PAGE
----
"Your Auror has a miserable nose," the drawling tone of Malfoy declared, pulling Ron's attention from the ball to him. The thrower.

"I'd noticed," he replied scathingly. The murder of Albus Dumbledore, involving Draco Malfoy and Severus Snape, had been cleared up. Explained. At a cost to the Order, no less, with the loss of one inner spy and another potential one, but things were required. "Is there a reason you're out here?" he threw the Quaffle back, hard.

"It's school property, Weasley, I can fly here if I want," Malfoy sneered, steering his broom to the side, so he was directly before the three posts. "Though, I'm surprised you're not on restriction, what with your family being so poor—mustn't have a chance to break something," he threw the Quaffle, sharply. "Hogwarts would be put-out briefly."

Swooping forward, in anger, spite, and instinct, Ron knocked the ball off course. "Knock it off, Malfoy," he growled. "I'm not in the mood of cutting downs," he positioned himself as a Keeper out of habit.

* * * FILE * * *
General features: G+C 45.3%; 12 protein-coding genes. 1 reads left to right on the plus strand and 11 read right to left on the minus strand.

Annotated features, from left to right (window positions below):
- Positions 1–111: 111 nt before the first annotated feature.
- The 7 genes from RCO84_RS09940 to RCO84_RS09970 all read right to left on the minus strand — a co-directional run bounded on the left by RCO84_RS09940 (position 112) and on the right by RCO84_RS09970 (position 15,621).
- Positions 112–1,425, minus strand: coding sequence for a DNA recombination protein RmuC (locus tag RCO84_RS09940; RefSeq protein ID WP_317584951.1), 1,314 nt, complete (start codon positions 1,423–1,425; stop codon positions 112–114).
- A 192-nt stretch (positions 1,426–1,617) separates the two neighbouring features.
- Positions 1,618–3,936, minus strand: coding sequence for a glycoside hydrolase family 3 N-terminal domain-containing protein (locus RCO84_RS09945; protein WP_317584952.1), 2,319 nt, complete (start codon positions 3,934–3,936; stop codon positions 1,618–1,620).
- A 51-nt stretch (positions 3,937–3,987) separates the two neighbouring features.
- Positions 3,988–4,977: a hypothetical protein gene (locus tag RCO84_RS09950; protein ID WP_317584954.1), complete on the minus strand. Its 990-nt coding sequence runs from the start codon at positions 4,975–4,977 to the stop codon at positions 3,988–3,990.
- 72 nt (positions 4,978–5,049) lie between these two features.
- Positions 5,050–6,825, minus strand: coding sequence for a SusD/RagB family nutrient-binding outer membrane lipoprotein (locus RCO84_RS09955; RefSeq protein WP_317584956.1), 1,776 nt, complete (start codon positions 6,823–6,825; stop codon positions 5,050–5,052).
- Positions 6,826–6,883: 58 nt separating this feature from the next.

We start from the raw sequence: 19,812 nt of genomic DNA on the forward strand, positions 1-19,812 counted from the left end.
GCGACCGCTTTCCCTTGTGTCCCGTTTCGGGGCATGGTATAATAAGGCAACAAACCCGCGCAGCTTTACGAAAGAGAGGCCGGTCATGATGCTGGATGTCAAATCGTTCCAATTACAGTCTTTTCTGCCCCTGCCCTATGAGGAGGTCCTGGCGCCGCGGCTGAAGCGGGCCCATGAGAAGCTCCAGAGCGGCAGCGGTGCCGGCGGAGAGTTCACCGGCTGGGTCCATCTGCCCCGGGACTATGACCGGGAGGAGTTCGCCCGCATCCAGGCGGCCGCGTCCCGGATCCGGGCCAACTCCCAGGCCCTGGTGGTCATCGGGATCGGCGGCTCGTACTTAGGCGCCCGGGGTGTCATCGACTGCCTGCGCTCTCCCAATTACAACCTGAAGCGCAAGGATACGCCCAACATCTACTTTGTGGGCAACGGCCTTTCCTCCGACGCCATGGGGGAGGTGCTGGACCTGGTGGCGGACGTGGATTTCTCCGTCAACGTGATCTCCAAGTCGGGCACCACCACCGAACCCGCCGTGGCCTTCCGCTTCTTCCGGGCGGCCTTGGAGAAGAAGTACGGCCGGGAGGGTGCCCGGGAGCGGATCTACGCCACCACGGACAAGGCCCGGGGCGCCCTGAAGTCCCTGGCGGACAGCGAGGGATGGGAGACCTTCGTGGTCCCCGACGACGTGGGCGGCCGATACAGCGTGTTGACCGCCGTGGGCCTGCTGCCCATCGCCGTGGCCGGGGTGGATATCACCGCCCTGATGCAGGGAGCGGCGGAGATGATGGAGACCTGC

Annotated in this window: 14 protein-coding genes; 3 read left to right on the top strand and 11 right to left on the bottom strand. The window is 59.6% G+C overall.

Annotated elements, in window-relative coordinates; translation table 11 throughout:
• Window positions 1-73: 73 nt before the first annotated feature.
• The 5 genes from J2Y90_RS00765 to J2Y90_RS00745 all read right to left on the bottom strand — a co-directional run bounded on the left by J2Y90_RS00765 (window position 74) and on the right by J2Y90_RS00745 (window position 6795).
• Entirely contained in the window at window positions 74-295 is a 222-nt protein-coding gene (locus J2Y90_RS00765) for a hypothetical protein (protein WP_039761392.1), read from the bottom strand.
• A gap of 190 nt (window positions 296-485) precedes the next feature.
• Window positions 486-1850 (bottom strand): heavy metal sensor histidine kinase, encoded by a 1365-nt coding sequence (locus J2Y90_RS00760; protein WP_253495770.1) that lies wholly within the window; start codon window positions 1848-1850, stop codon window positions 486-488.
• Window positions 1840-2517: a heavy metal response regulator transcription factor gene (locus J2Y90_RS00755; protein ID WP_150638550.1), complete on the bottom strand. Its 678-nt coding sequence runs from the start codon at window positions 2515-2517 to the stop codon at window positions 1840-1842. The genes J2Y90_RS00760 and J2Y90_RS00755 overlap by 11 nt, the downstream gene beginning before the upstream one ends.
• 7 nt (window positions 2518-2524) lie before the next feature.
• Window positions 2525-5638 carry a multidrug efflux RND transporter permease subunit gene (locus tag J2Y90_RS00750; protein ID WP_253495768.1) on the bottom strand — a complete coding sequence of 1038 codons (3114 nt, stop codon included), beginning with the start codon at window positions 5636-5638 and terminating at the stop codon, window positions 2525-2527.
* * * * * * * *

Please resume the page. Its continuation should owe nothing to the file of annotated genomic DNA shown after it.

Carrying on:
"Is this Potter episode bothering you that much?" Malfoy asked, arrogantly. "Poor, poor Weasel, hasn't got his—"

He swirled around, avoiding the crushing blow of the spelled Quaffle, and straightened up with much dignity as the once Quaffle, now Bludger, boomeranged below him. "Feisty, I see," he retrieved his wand, calmly, and waved it causally, eyes never leaving Ron. "But as you can see, Weasel, I'm being put-out just as much as you," he jerked his head to the stands.

Ron didn't need to look to know he was indicating his Auror. "I know, Ferret, though why they think he'll come to you is beyond me," he readied himself for the Slytherin's throw.